Imagine seeing a random post on Facebook, even this blog post right now, it’s about a certain illness, and you have matched up every symptom to your own. A simple repost of a repost that you find on your friend’s account. You immediately worry, and have countless question circling your mind: ‘what if I’m overreacting?’, ‘it might just be another disease; it’s probably not that serious’. Just to be sure, you contact your doctor and get tested. ‘You have clear cell carcinoma’. What does that mean? ‘You have a type of ovarian cancer’.
This is the story of Laura₁.
You see, one of worst things about ovarian cancer is how hard it is to diagnose. There is no screening for ovarian cancer. So as Laura stated: ‘it is vitally important women are aware of the symptoms’. Therefore, today, May 8th 2018, World Ovarian Cancer Day, I am writing to let all of you know about ovarian cancer.
The symptoms of ovarian cancer are crucial to know about as a woman, so if you are going to skim through this blog, a message from me to you is that this section is the most important section.
The main symptoms of ovarian cancer are the same as less serious conditions such PMS (premenstrual syndrome) and IBS (irritable bowel symptoms). This makes it very hard to recognize ovarian cancer, especially during its early stages₂. The four main symptoms of ovarian cancer include₃:
- persistent stomach pain
- persistent bloating
- difficulty eating – loss of appetite
- needing to urinate more frequently
Occasionally, there can be even more symptoms such as₂:
- persistent indigestion or nausea
- pain during sex
- a change in your bowel habits
- back pain
- vaginal bleeding – particularly bleeding after the menopause (if this occurs, contact your GP)
- feeling tired all the time
- unintentional weight loss
Ovarian cancer mainly affects women who have been through menopause and can also be caused by genetics, endometriosis and hormone replacement therapy. However, it can also affect younger women due to obesity, smoking or using talcum between your legs (which I do when wearing shorts to prevent thigh rash – I didn’t know it could cause this, learn something new every day!) ₂. The right time to go to a GP is you have been feeling the symptoms for three weeks, or if you notice a change that isn’t normal for you or if you have any of the possible signs and symptoms of cancer – it doesn’t matter if you aren’t sure because if you are having symptoms, it can also be linked to other things (such as IBS and PMS as mentioned earlier)₄.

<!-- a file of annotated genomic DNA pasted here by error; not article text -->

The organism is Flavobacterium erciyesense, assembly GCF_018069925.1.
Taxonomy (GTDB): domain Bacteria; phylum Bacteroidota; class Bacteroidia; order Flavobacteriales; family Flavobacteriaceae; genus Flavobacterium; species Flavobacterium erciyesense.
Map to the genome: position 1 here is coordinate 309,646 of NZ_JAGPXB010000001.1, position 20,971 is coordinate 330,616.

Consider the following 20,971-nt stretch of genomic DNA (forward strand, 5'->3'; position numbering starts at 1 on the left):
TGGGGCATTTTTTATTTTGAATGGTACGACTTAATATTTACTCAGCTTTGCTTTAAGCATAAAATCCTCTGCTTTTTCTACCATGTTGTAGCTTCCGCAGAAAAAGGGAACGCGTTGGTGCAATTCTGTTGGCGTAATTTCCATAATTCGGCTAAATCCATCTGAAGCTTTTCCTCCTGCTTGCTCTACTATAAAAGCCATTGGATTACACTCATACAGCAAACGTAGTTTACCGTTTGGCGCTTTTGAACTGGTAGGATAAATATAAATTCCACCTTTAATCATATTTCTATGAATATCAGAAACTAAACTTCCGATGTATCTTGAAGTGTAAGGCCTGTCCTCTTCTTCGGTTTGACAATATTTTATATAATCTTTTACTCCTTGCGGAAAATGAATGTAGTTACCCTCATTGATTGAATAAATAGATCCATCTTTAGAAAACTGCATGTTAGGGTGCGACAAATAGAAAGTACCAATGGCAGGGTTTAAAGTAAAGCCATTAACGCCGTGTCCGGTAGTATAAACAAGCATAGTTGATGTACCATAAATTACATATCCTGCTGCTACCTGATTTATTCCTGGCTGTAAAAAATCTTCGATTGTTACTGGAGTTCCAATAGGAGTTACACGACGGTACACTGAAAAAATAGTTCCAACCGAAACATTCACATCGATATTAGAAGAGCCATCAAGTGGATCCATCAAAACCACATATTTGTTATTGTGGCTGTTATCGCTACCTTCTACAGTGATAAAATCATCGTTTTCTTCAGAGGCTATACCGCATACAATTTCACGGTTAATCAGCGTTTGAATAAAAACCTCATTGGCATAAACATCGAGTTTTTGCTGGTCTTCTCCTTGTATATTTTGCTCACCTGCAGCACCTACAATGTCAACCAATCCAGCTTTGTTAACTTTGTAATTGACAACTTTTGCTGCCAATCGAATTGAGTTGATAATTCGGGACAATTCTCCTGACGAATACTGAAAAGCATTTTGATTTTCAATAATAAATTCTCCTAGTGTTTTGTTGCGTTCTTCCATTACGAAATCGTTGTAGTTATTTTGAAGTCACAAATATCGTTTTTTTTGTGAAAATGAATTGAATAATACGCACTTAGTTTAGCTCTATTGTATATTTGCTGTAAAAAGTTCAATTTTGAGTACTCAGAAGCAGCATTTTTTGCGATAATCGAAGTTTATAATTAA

As mentioned earlier, there are no screenings for ovarian cancer, however, a series of tests can be carried out.
When visiting your GP, the GP may₅:
- ask about your symptoms and general health
- feel your abdominal region for any swelling or lumps
- carry out an internal examination (where the doctor inserts one or two gloved fingers into your vagina simultaneously pressing down on your tummy (abdomen) with their other hand for any lumps₄)
- ask if there’s a history of ovarian or breast cancer in your family
- refer you to phlebotomy for a blood test – this will be sent to a laboratory and checked for a substance called CA125 – a substance produced by ovarian cancer cells.
- refer you to a specialist for a CT scan or transvaginal screening (putting an ultrasound probe into the vagina in order to get a better picture of the ovaries than an ultrasound over the abdomen₄).
Whilst these tests exist, they can only suggest ovarian cancer but not be sure – for instance, CA125 is also produced during pregnancy and if you have endometriosis or fibroids₅, as well as this, the transvaginal probe can give a clearer picture but it is still hard to tell if there is a cancer on the ovary or a cyst (PCOS). At the moment, there is still research taking place for ovarian cancer screening by a large study called UKCTOCS₄.
Treatment for ovarian cancer is usually a combination of both chemotherapy and surgery. The surgery can involve removing both the ovaries and fallopian tubes, a hysterectomy (removal of the womb), and the removal of the omentum (a layer of fatty tissue in the tummy). This can then be followed by chemotherapy or radiotherapy to kill any of the remaining cancer cells, or even before surgery to shrink the cells for easier removal. IN worst case scenario, chemotherapy is used if the cancer returns after treatment.
Today is World Ovarian Cancer Day. If you have made it this far, you might now know more than what you did before about ovarian cancer, and understand why it is so important to know its symptoms. Laura said in her article that she was so grateful for the Facebook post,
‘Without that it could have been another two or three months before I got diagnosed. It might have been too late then. It can be so aggressive and it can spread so quickly that I think I was so lucky to catch it when I did.’
You never know, you could save a life today too. Simply by sharing this, or telling your friends about it, spread awareness about ovarian cancer!
By Antonia Marie Jayme